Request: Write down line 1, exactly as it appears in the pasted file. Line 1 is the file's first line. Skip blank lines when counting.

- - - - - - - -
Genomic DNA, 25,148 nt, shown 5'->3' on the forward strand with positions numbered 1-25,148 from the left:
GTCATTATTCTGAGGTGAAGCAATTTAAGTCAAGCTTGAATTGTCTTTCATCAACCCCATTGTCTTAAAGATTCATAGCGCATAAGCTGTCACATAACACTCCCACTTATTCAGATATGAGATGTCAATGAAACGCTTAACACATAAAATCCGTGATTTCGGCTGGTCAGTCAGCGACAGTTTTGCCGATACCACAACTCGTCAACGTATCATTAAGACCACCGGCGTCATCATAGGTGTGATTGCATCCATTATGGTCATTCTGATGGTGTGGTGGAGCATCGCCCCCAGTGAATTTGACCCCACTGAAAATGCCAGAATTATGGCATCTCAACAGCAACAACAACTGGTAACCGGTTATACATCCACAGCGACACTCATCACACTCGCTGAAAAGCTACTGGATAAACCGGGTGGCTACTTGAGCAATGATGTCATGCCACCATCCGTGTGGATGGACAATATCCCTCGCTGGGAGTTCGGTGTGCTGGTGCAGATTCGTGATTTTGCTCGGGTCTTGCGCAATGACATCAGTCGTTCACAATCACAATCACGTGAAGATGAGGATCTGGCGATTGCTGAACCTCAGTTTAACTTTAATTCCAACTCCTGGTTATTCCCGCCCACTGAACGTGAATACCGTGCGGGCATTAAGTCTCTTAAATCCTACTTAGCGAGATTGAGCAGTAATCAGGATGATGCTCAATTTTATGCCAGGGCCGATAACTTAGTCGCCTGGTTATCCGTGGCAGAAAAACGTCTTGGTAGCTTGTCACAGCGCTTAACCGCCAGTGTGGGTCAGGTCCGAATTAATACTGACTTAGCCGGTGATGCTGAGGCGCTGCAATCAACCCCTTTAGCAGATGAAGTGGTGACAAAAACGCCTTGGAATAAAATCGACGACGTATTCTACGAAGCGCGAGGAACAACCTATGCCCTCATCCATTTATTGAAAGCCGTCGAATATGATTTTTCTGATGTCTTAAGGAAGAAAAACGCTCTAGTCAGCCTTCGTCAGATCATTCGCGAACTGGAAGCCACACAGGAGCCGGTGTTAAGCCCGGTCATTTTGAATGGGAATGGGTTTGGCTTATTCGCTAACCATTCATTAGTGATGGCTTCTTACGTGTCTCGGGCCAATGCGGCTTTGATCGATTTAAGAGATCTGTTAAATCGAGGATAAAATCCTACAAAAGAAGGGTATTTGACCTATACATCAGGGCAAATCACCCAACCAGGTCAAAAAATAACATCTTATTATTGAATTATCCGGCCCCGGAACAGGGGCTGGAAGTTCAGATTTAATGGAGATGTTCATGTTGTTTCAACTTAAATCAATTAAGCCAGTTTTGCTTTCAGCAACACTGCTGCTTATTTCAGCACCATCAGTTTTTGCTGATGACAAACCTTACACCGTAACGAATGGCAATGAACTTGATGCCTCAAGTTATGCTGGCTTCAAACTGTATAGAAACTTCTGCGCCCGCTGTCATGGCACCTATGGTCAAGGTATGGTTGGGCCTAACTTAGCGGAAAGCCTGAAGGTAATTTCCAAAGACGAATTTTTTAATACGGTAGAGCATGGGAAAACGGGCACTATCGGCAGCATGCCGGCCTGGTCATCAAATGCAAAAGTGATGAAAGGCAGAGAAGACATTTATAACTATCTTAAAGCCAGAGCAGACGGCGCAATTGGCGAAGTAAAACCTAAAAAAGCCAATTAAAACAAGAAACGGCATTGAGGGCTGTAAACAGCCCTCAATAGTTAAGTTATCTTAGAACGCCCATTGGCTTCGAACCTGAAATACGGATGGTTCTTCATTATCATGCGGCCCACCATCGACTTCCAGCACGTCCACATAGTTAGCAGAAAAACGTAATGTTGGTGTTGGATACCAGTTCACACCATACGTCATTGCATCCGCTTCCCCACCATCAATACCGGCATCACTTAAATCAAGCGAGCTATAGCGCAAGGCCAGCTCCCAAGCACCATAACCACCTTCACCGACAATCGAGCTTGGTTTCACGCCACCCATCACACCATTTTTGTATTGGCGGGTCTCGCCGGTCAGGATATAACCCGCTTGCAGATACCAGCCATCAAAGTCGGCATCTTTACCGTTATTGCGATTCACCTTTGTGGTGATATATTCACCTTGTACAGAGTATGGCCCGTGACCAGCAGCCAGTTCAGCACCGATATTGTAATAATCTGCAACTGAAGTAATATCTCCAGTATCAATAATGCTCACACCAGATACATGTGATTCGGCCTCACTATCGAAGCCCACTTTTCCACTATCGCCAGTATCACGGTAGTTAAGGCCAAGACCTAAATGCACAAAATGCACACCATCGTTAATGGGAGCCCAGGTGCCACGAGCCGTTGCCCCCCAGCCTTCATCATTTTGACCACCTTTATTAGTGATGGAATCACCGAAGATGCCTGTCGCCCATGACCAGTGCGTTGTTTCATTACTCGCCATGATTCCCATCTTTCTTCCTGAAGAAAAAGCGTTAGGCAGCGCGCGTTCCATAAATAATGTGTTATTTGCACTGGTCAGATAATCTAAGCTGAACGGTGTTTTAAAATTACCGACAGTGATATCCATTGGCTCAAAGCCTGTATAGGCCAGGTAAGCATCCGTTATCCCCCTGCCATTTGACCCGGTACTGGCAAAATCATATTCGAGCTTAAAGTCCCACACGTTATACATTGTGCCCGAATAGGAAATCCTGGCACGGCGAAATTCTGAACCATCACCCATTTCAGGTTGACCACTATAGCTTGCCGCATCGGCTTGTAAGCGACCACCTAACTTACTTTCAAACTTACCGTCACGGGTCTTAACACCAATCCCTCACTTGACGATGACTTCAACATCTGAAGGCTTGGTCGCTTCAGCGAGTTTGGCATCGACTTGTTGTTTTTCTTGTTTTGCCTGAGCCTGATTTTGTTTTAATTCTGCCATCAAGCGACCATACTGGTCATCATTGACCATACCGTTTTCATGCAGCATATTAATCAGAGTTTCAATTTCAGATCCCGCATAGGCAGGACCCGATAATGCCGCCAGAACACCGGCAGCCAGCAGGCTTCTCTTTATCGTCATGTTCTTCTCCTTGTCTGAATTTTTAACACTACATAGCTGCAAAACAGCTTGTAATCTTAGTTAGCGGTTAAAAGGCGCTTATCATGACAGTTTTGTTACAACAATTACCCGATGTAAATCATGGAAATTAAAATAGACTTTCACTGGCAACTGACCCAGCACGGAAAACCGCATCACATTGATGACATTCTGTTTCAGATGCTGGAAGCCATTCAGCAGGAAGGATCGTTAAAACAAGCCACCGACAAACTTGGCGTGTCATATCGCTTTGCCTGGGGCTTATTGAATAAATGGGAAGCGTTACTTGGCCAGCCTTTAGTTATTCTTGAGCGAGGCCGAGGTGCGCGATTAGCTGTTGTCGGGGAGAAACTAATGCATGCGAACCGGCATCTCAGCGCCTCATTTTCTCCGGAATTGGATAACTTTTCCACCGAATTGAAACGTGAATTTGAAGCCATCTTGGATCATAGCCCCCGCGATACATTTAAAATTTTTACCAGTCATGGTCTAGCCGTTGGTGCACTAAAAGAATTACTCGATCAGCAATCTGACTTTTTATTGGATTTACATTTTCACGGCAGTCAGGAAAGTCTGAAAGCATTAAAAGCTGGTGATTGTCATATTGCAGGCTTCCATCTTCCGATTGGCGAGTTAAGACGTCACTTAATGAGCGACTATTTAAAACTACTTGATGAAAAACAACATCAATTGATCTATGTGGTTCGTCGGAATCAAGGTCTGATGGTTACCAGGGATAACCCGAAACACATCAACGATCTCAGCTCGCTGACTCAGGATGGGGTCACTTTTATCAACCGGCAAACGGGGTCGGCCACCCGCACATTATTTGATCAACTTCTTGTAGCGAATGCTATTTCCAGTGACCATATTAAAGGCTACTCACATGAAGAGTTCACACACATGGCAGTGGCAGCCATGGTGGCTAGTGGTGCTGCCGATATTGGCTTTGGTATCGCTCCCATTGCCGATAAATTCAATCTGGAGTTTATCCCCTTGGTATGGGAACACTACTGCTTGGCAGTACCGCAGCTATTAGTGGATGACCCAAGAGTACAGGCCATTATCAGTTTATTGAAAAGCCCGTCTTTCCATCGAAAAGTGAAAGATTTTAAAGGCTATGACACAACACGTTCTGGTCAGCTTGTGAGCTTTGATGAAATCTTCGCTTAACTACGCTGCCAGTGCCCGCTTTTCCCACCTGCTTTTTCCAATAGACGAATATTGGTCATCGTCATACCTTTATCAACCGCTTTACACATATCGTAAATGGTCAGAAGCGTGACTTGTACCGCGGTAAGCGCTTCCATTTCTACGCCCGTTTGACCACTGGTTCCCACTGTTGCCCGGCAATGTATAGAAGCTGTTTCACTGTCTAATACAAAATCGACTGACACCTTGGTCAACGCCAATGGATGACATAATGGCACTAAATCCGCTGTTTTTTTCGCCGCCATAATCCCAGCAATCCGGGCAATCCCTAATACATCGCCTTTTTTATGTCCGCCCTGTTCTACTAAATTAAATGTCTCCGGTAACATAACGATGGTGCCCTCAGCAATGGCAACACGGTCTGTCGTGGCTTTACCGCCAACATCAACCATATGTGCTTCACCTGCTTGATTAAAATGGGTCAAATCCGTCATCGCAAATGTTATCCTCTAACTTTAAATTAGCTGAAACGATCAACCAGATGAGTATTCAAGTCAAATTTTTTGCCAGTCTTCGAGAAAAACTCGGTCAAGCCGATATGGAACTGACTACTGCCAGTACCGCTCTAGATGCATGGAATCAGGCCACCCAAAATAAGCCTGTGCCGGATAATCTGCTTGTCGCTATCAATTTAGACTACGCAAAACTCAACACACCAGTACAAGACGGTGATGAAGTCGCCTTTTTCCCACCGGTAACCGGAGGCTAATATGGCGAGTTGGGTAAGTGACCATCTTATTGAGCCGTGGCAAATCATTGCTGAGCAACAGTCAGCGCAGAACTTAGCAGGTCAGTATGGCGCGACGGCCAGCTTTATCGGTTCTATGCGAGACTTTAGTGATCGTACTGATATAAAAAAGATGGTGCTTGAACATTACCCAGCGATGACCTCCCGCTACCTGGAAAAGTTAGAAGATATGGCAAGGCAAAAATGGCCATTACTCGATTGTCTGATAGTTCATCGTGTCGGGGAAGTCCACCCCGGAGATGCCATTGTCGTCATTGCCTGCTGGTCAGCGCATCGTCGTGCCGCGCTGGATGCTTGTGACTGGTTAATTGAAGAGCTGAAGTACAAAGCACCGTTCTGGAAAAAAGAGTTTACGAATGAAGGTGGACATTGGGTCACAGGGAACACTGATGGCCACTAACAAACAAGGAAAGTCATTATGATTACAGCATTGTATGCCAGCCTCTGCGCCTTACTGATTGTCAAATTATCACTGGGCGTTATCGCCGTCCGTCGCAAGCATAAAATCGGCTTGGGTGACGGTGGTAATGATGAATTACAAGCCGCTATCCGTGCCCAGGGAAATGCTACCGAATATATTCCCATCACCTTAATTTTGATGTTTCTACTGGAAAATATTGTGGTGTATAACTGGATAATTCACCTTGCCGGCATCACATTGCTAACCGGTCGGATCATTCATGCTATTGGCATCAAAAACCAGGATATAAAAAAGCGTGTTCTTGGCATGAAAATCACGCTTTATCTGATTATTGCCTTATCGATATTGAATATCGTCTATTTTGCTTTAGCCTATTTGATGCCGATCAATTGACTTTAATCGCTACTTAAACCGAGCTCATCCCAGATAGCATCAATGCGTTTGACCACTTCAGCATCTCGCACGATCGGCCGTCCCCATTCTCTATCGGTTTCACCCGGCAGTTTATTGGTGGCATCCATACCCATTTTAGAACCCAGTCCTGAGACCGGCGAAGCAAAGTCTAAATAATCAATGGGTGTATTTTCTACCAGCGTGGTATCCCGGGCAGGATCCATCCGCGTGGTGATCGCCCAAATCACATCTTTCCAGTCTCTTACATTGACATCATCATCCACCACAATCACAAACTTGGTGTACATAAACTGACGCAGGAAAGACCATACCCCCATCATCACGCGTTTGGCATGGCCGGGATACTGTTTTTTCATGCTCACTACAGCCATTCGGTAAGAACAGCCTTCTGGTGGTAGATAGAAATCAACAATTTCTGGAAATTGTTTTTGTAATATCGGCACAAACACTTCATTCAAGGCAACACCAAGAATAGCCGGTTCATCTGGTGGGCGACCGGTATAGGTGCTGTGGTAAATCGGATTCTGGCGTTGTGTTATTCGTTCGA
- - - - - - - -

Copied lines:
Genomic DNA, 25,148 nt, shown 5'->3' on the forward strand with positions numbered 1-25,148 from the left: